New Yorker health care writer Atul Gawande is perhaps the most influential and respected health care writer in the U.S. Liberal bloggers respect him so much that in September, they pitched him as a replacement for Ted Kennedy's senate seat. When he churns out long features on health care policy and practice, typically once every few months, they tend to send shockwaves through the debate. Gawande's latest piece on the cost controls of health care, released today, may or may not do the same. If you work in health care or public policy, you're probably already reading the 5,000 word opus. But for those who want quick version, here are Gawande's key points.

  • The Cost Problem "This is historic, and it is necessary. But the legislation has no master plan for dealing with the problem of soaring medical costs. And this is a source of deep unease. Health-care costs are strangling our country. [...] The reason the system is a money drain is not that it's so successful but that it's fragmented, disorganized, and inconsistent; it's neglectful of low-profit services like mental-health care, geriatrics, and primary care, and almost giddy in its overuse of high-cost technologies such as radiology imaging, brand-name drugs, and many elective procedures."
  • Pilot Programs in Cost Control That's all the Senate's health care legislation provides for cost controls, Gawande notes. "According to the Congressional Budget Office, the bill makes no significant long-term cost reductions. Even Democrats have become nervous. [...] Where we crave sweeping transformation, however, all the current bill offers is those pilot programs, a battery of small-scale experiments. The strategy seems hopelessly inadequate to solve a problem of this magnitude. And yet--here's the interesting thing--history suggests otherwise."
  • How Health Care Is Like Agriculture Pre-industrial American farming was once, like health care today, a national crisis, with food too expensive, land poorly used, and farmers barely scraping by. Gawande thinks the government-led innovations and investments that ended the crisis provide a good model for health care reform. In 1903, the Dept. of Agriculture instituted small "pilot programs" of asking a handful of farmers to institute a farming reform, such as deeper plowing, on a small part of their property. Like today, it was denounced as "government control of agriculture." Successful programs were gradually expanded until, by 1930, 750,000 farms used them. Gawande writes, "The U.S.D.A.'s scientific capabilities grew into the world's greatest biological-discovery machine of the time."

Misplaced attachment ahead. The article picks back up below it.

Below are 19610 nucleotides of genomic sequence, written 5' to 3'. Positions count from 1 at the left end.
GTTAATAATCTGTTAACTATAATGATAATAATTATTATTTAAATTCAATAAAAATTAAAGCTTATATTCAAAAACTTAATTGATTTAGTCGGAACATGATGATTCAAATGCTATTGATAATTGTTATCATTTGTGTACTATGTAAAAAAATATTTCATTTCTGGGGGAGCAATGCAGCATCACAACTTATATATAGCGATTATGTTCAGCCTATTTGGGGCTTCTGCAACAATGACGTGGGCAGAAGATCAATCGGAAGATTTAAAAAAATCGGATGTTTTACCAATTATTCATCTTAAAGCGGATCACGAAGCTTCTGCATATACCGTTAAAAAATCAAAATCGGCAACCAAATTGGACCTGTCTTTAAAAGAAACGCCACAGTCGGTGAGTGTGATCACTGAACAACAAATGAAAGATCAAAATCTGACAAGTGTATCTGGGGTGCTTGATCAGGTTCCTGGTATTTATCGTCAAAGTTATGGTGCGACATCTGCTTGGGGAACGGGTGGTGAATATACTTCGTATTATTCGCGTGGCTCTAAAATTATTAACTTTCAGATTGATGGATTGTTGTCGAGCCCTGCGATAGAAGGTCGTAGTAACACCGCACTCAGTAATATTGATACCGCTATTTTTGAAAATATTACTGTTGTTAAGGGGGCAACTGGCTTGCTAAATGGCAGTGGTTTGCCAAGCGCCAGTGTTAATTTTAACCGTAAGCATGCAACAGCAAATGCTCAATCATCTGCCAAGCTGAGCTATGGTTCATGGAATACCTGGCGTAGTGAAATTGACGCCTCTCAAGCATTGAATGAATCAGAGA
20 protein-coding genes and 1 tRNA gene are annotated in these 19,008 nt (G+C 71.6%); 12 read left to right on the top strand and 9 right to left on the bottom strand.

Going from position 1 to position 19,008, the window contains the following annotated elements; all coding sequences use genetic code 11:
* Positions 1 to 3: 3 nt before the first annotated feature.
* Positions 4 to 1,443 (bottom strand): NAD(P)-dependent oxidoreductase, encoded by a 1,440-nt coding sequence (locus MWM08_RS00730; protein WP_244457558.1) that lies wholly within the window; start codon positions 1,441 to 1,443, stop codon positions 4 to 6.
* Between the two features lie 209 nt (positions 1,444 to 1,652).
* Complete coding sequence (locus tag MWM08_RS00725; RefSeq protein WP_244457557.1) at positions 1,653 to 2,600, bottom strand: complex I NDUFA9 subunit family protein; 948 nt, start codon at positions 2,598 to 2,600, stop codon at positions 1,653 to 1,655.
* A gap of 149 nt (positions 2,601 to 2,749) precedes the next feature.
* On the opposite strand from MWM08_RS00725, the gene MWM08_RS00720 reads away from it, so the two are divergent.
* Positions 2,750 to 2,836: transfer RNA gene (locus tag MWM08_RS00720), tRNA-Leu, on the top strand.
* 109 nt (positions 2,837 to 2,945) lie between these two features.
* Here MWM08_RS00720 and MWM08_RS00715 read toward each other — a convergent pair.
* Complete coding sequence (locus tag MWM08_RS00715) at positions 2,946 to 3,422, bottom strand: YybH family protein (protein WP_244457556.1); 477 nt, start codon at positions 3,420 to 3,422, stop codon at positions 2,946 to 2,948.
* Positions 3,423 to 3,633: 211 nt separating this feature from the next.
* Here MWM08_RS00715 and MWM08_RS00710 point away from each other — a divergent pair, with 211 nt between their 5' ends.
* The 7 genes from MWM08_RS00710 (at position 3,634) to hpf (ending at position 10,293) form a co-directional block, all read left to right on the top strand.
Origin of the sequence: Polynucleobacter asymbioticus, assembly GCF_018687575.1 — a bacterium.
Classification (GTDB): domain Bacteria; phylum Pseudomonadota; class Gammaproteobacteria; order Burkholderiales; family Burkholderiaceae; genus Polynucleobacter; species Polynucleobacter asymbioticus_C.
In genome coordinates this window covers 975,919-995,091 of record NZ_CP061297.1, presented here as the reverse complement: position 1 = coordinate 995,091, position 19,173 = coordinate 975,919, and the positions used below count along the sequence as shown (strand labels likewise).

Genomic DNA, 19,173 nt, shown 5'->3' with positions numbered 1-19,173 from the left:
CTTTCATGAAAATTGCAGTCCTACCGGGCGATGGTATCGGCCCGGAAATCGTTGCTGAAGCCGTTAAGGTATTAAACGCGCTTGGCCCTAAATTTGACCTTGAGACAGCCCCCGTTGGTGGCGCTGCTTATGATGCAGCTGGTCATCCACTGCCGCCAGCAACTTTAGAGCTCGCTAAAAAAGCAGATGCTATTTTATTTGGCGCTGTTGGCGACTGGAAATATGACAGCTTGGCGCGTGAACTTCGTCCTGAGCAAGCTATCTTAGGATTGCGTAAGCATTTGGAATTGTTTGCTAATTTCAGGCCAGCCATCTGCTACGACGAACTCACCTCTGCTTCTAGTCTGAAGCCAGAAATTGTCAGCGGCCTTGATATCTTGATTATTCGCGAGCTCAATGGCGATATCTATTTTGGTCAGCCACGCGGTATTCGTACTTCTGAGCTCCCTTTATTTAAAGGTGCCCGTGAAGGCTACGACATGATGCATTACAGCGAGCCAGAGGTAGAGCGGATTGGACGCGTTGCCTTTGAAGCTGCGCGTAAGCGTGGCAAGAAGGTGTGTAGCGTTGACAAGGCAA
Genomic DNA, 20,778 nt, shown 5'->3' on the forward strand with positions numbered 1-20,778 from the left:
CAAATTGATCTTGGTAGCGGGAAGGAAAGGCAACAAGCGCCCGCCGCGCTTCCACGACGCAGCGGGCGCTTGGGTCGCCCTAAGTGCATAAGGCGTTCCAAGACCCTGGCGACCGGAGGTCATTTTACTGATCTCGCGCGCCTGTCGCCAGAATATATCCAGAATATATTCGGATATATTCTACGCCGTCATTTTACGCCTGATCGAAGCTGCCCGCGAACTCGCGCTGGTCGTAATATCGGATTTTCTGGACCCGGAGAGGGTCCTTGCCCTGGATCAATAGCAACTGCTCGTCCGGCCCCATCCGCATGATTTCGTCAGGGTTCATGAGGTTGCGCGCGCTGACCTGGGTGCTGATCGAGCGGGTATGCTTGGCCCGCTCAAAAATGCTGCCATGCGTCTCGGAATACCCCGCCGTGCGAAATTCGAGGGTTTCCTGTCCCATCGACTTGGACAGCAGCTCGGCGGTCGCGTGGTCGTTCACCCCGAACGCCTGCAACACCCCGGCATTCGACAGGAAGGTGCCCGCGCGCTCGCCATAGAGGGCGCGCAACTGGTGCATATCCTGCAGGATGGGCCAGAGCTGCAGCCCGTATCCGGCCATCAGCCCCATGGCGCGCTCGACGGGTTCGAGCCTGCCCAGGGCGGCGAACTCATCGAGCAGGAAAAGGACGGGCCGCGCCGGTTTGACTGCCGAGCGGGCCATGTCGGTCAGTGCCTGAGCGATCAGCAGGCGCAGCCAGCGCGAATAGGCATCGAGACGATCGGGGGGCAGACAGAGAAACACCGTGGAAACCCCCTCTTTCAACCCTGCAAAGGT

What seemed like a hodgepodge eventually cohered into a whole. The government never took over agriculture, but the government didn't leave it alone, either. It shaped a feedback loop of experiment and learning and encouragement for farmers across the country. The results were beyond what anyone could have imagined. Productivity went way up, outpacing that of other Western countries. Prices fell by half. [...] There were compromises and concessions and wrong turns. But the strategy worked, because United States agencies were allowed to proceed by trial and error.
Gawande concludes that the Senate health care reform bill, a "hodgepodge" of pilot programs, follows a model like that of agriculture 100 years ago. He surveys the pilot programs and the Senate bill's built-in guidance system that would expand what works and shut down what doesn't.
The history of American agriculture suggests that you can have transformation without a master plan, without knowing all the answers up front. Government has a crucial role to play here--not running the system but guiding it, by looking for the best strategies and practices and finding ways to get them adopted, county by county [...] if we're willing to accept an arduous, messy, and continuous process we can come to grips with a problem even of this immensity. We've done it before